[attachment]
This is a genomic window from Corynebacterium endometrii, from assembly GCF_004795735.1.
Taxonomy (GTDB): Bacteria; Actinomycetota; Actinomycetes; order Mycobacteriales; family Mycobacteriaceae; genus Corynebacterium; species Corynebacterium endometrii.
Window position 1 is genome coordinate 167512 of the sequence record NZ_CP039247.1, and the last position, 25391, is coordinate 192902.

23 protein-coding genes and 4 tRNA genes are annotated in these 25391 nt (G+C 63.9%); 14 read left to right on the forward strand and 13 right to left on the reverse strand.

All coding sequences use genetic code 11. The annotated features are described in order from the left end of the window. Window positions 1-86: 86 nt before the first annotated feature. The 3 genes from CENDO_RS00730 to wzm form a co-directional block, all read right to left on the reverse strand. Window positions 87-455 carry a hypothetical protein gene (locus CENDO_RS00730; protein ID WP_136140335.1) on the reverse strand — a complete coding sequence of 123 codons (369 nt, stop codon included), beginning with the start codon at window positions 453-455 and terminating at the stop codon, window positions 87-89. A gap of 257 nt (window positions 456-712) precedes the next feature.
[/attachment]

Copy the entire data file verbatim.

This is a genomic window from Corynebacterium endometrii, from assembly GCF_004795735.1.
Taxonomy (GTDB): Bacteria; Actinomycetota; Actinomycetes; order Mycobacteriales; family Mycobacteriaceae; genus Corynebacterium; species Corynebacterium endometrii.
Window position 1 is genome coordinate 167512 of the sequence record NZ_CP039247.1, and the last position, 25391, is coordinate 192902.

23 protein-coding genes and 4 tRNA genes are annotated in these 25391 nt (G+C 63.9%); 14 read left to right on the forward strand and 13 right to left on the reverse strand.

All coding sequences use genetic code 11. The annotated features are described in order from the left end of the window. Window positions 1-86: 86 nt before the first annotated feature. The 3 genes from CENDO_RS00730 to wzm form a co-directional block, all read right to left on the reverse strand. Window positions 87-455 carry a hypothetical protein gene (locus CENDO_RS00730; protein ID WP_136140335.1) on the reverse strand — a complete coding sequence of 123 codons (369 nt, stop codon included), beginning with the start codon at window positions 453-455 and terminating at the stop codon, window positions 87-89. A gap of 257 nt (window positions 456-712) precedes the next feature.